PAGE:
A ship was arrested in Malta after a creditor obtained a Maltese court order claiming a judicial sale by auction of the ship in Jamaica was ignored. Jebmed SRL were first ranking creditors of the 22,988-tonne bulk carrier Bright Star, which at the time was called Trading Fabrizia, by virtue of a mortgage registered in Malta, where the ship was registered, in 2017. As the vessel went into financial distress while in Haiti and Jamaica, it was arrested by many creditors, such as Jebmed.
The US Department of Justice received a court order on December 11, awarding the US $857,868 in civil penalties, along with other relief, in the Department’s immigration-related employment discrimination lawsuit against companies that provide contract shipyard labor.
The Captain of the Panama-registered oil and chemical tanker ‘Pegasus’ was fined $1,000 and removed from his position for exceeding the alcohol limit in New Zealand waters, prior departing New Plymouth on the evening of December 11. Maritime NZ’s Regional Manager Central, Michael-Paul Abbott, said that the sentencing is a strong reminder for seafarers.
In November, South Korea’s Supreme Court ordered major Japanese manufacturer Mitsubishi Heavy Industries Ltd. to pay damages to two groups of South Koreans for wartime labor. On the other hand, Mitsubishi Heavy Industries on a press release stated that these rulings are deeply regrettable, as they violate the Agreement and are contrary to the view of the Japanese government and the final and binding judgements of the Supreme Court of Japan.
After the Captain of the P&O Cruises-operated ship ‘Azura’ was fined for ‘deliberately breaching the European air pollution limits’, there are reports that Carnival is planning to appeal the court’s ruling. It also added that it takes serious consideration into protecting the environment and that the Captain was using the fuel in good faith.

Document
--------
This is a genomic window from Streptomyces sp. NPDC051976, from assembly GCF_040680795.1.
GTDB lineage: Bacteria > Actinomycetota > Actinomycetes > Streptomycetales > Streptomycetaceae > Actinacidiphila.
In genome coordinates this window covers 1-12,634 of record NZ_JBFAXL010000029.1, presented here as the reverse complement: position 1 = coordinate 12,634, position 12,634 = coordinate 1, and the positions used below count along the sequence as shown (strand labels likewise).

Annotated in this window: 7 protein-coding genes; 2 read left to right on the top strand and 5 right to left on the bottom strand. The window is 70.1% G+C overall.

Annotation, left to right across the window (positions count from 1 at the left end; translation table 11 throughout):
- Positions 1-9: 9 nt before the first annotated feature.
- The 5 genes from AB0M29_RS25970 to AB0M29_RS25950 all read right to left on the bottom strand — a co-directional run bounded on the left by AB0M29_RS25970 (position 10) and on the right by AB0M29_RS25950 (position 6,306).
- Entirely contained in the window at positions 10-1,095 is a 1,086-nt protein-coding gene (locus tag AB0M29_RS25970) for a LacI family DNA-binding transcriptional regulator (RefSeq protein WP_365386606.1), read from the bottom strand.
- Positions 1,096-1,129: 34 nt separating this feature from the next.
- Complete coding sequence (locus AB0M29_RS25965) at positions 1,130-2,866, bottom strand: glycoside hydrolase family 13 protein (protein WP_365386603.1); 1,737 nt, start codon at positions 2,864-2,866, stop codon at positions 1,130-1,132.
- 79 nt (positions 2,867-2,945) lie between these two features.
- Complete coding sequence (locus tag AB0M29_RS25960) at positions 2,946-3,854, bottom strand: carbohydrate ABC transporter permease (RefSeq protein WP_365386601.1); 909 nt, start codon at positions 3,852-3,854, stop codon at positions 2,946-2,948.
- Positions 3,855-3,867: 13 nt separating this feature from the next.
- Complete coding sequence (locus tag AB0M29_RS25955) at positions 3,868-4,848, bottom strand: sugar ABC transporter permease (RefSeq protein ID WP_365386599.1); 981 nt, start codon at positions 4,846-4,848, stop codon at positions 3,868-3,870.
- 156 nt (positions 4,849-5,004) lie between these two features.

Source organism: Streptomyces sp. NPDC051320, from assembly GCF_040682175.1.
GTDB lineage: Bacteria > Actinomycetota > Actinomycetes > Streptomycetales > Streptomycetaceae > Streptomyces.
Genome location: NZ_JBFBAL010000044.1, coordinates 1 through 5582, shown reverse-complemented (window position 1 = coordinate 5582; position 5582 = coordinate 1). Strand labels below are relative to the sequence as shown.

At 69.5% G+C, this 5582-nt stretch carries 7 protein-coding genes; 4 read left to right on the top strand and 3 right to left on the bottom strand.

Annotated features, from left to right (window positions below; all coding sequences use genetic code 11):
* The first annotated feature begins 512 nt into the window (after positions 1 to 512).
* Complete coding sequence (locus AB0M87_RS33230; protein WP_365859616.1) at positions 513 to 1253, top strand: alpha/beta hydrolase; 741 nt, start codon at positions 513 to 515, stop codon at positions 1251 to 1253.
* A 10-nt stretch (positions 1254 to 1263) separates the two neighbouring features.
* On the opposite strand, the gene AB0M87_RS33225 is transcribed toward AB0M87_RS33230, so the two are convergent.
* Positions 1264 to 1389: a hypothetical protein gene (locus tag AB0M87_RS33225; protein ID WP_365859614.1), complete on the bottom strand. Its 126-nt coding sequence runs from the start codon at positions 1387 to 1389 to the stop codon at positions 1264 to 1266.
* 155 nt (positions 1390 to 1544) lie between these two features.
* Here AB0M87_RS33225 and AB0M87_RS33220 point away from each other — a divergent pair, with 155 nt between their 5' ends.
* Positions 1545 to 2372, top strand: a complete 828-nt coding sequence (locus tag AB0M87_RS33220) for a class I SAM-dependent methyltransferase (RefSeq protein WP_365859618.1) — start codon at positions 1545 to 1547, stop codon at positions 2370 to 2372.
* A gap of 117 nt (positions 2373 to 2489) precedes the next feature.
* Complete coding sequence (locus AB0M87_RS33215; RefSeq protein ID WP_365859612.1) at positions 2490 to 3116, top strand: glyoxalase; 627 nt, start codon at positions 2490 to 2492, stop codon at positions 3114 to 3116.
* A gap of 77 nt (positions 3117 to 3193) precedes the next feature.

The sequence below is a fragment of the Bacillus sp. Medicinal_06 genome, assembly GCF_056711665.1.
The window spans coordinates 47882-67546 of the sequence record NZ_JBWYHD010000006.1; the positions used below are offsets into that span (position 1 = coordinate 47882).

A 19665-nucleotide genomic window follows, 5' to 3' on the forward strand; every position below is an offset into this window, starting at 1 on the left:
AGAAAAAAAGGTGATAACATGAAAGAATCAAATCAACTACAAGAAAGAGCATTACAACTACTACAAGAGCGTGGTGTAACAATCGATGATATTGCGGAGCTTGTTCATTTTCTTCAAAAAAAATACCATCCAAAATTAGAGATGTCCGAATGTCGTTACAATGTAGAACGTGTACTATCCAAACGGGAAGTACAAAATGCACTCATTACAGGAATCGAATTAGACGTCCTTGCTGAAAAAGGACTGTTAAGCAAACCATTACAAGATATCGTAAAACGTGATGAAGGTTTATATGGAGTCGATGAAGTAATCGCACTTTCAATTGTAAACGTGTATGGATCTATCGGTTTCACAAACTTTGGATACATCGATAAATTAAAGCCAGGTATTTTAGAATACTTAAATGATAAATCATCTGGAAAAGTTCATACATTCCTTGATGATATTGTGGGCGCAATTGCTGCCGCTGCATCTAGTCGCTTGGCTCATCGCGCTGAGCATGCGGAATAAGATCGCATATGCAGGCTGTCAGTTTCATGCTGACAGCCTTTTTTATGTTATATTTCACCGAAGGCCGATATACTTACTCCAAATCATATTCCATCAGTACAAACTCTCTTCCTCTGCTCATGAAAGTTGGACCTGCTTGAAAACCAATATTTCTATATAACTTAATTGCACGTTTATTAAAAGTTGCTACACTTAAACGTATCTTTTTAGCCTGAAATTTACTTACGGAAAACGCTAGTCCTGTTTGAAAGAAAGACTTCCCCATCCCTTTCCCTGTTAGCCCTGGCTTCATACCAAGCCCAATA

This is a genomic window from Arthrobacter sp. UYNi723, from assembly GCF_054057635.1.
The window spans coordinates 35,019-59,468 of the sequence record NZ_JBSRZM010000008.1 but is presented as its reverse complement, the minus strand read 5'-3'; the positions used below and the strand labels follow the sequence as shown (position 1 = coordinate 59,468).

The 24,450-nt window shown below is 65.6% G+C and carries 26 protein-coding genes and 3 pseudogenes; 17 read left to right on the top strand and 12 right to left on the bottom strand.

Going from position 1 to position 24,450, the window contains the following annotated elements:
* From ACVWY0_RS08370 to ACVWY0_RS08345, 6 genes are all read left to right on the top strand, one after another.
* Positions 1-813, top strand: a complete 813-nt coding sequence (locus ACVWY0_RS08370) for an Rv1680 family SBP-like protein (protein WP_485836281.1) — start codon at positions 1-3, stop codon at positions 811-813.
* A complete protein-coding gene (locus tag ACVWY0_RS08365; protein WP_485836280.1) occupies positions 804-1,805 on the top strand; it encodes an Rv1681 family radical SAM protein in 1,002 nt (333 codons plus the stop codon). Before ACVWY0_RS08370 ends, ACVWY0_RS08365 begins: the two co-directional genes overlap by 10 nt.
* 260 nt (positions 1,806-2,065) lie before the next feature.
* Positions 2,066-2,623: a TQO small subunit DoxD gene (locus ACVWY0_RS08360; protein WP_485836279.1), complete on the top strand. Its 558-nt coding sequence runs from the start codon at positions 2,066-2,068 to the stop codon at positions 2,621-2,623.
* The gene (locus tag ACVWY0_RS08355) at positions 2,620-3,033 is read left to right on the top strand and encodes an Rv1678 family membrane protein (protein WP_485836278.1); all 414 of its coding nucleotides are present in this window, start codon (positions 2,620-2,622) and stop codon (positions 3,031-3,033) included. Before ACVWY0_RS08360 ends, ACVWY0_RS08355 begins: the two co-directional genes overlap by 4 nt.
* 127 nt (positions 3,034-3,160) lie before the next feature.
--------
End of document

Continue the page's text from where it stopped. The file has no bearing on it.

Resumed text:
A Marseille court has eventually imposed a fine of €100,000 (USD 114,000) to the American Captain of the P&O Cruises-operated ship ‘Azura’ for ‘deliberately’ breaching the European air pollution limits, in a first of its kind ruling, on Monday. However, the court specified that the €80,000 of this sum must be paid by the P&O Cruises’ parent company, Carnival.
The defense team of the cruise ship Captain who was charged over breaking the sulphur limit in the Mediterranean over the summer, said that the European rules unfairly distinguished between the limits applying to cruise ships and these for cargo ships.
The master of a Spanish-flagged fishing vessel was charged in court, after more than a tonne of shark fins were found onboard upon detention off Ireland’ southwest coast. Meanwhile, a release bond of €335,000 was placed upon the vessel.
Oil major Shell has been fined £60,000 after a serious injury of a technician by a gas cylinder on one of the company’s North Sea platforms. The incident took place in November 2014 on the Brent Delta installation, when a gas cylinder unexpectedly discharged, causing projectiles to strike a worker.
The Government of the Virgin Islands was awarded $221,935.86 for clean-up costs, as a result from the oil spill involving the freighter ‘Vagabond’, owned by Caribbean Transport Ltd., back in 2006. This is the first matter of this kind that has been taken to the High Court.
Air quality sensor to monitor sulphur emissions from shipping in the Port of Rotterdam12/12/2019
Watch: Russia's only aircraft carrier on fire12/12/2019
ECSA welcomes European Green Deal12/12/2019
10 countries requiring Polio vaccination certificates from Filipino travellers12/12/2019
- Green Shipping
Port of Vancouver-led program celebrates five years of collaborative research12/12/2019
Genting Hong Kong starts construction of three LNG-powered ships12/12/2019
EMSA: 5 strategic priorities for 2020-202412/12/2019
Monitoring system for detection, response and impact assessment of Arctic oil spills12/12/2019
US sanctions Iranian shipping network12/12/2019
Tacoma LNG project gets final permit12/12/2019